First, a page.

Paint contains pigments, solvents and additives that are harmful to the environment. Improper old paint disposal can pollute the soil and waterways, and harm wildlife. Use or donate leftover paint when possible. When that is not an option, dispose of it correctly to keep the environment safe.
When finishing a painting project, using up all of the paint is the most environmentally friendly option for "disposal". Try to purchase only as much paint as you need for your painting project. Even with the best calculations, however, it is not uncommon to have some leftover paint. Try to find ways to use your leftover paint or donate it to someone else. If neither option is possible, opt for earth friendly old paint disposal options. Some hazardous waste collection centers accept old paint for recycling. You can also properly dispose of some types of old paint at home. Learn ways to use up old paint, how to find places to donate paint, how to find hazardous waste collection centers and how to dispose of old paint at home.
Uses for Leftover Paint
Save leftover paint for touch-ups. Store your paint properly so that it stays fresh and does not leak. The best way to store your leftover paint is to wrap plastic wrap tightly over the opening of the can, underneath the lid. Attach the lid securely on the can so that it does not leak. Store the can upside down on top of a wood surface, in a moderate temperature room, out of the reach of children and pets.
If you do not anticipate a future need for touch-ups, use the paint for other projects. Look around your house; chances are there is something that could use a little freshening up. Paint a chair, dresser or even a fence. Do you wish the paint was a different color? There may just be a fix for that. Lighter colors of paints can be taken to paint supply stores and mixed with pigments to create other colors.
Donating Leftover Paint
You may not have a use for your leftover paint, but someone else just might. Ask your friends, local schools, churches in your area, and other local organizations, if they would like your leftover paint. You could also put an advertisement in your local newspaper offering the paint for free. Many newspapers do not charge to advertise items given away for free.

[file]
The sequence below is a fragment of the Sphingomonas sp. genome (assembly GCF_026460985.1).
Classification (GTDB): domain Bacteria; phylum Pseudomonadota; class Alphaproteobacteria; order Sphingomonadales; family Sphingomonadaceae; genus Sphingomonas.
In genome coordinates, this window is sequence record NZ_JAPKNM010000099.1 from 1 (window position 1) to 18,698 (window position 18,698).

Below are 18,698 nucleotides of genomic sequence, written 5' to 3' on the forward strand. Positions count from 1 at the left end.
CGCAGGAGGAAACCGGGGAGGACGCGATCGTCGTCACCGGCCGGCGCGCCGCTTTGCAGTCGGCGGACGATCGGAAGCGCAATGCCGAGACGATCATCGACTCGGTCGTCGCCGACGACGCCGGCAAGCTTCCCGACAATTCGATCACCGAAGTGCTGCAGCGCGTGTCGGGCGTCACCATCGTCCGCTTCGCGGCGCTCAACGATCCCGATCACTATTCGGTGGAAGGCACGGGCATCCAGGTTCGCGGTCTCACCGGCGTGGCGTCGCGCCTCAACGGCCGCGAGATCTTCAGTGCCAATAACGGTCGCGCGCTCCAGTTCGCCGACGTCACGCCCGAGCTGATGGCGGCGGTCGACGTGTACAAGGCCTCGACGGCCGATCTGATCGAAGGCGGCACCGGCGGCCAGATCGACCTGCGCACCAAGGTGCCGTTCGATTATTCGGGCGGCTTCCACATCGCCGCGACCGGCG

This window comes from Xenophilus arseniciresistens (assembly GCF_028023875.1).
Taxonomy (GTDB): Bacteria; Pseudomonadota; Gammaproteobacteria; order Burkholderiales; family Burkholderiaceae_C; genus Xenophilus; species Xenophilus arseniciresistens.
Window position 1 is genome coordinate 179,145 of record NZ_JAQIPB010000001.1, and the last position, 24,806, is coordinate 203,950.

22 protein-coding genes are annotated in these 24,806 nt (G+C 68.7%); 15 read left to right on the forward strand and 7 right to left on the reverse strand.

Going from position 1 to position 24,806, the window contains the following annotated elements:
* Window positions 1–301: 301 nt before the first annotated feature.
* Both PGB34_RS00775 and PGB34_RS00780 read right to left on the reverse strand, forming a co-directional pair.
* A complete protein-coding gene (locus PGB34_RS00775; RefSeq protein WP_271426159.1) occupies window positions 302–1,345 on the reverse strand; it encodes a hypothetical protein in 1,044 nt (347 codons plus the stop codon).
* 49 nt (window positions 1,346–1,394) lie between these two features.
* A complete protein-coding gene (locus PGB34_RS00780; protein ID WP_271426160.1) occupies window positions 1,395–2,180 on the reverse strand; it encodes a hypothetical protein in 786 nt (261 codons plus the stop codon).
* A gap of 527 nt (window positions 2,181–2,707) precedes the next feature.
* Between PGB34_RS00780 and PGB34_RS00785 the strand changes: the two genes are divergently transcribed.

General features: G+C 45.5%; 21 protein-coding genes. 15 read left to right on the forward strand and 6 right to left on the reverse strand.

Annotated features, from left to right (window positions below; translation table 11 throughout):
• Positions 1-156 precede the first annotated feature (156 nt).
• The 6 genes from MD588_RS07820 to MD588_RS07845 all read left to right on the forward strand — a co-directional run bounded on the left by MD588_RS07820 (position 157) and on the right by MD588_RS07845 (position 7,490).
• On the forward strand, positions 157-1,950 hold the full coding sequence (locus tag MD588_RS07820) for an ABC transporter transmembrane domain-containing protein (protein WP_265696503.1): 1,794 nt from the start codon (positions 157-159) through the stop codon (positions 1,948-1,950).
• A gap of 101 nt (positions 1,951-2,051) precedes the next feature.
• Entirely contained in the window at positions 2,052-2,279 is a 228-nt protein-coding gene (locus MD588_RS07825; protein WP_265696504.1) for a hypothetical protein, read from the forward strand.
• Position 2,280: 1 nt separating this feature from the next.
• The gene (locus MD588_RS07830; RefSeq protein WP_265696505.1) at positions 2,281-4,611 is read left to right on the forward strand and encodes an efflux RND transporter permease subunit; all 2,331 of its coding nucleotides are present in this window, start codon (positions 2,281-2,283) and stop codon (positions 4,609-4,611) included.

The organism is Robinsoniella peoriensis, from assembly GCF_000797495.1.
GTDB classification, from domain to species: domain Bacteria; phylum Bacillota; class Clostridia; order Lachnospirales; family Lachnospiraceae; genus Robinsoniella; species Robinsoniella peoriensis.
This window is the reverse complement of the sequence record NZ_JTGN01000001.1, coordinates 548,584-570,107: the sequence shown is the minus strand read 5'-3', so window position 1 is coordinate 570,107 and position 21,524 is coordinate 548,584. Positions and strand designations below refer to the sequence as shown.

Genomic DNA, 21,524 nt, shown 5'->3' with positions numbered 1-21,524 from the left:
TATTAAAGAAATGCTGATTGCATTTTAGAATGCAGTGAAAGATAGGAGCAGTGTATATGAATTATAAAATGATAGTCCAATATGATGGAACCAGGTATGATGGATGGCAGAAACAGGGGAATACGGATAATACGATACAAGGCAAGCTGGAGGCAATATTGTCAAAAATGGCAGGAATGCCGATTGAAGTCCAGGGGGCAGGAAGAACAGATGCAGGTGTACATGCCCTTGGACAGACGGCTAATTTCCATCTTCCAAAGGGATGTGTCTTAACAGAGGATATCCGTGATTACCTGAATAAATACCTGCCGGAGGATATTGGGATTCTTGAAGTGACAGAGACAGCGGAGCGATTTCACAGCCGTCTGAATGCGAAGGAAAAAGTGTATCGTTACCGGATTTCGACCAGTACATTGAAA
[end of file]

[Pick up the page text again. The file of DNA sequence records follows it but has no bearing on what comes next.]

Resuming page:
Hazardous Waste Collection Programs
Some communities have hazardous waste collection programs that take old paint and dispose of it properly. Call your local trash collection company or city office and inquire about hazardous waste collection programs in your community that accept paint. Ask what is done with the paint after it is collected. Some areas have laws that regulate how paint is disposed of, while other communities allow the paint to be disposed of at the local landfill without considering environmental safety. Only drop off paint with organizations that properly dispose of or recycle old paint. If your local trash company or city office is unable to refer you to a hazardous waste collection program, search the Earth911 website or the Environmental Protection Agency website in your state, for organizations that collect old paint and recycle or dispose of it safely.
Old Paint Disposal at Home
There are methods you can use to dispose of latex paint safely yourself, however, oil-based paint requires special processing and must be taken to a hazardous waste organization. Latex paint can be air-dried and safely discarded. Dry and hardened latex paint does not leak out into the soil or waterways. To air-dry and dispose of your old latex paint, use one of the following methods:
If you only have a little bit of paint left -- 1/2-inch or less -- you can simply leave the lid off the can and let the paint dry-out in the can. Once the paint is dry, you can safely throw the can, with the dry paint inside, away in your trash or recycle bin. If you have more than 1/2-inch of paint left in the can, distribute some of the paint into other recyclable cans or containers, let the paint air-dry in the uncovered containers, and discard in your reycle bin. Another option, is to brush the old paint onto pieces of cardboard. Once the paint dries, throw the painted cardboard in the trash or recycle bin.
If you have large amounts of latex paint to dispose of, mix paint hardener -- available for purchase at paint supply stores -- or cat liter in with the paint. Pour the paint hardener or cat liter into the can of paint or into another container filled with paint. Let the paint, mixed with the hardener or litter, air-dry in the uncovered can or container, until the paint is completely hard. Discard the can or container of hardened paint in your trash bin.
American Coatings Association; Post-Consumer Paint Management; www.paint.org/issues/post_consumer.cfm
Environmental Protection Agency Ohio; Storing and Disposing of Paint from Your Home; www.epa.ohio.gov/LinkClick.aspx?fileticket=TV/ZRe4a3Es%3D&tabid=2646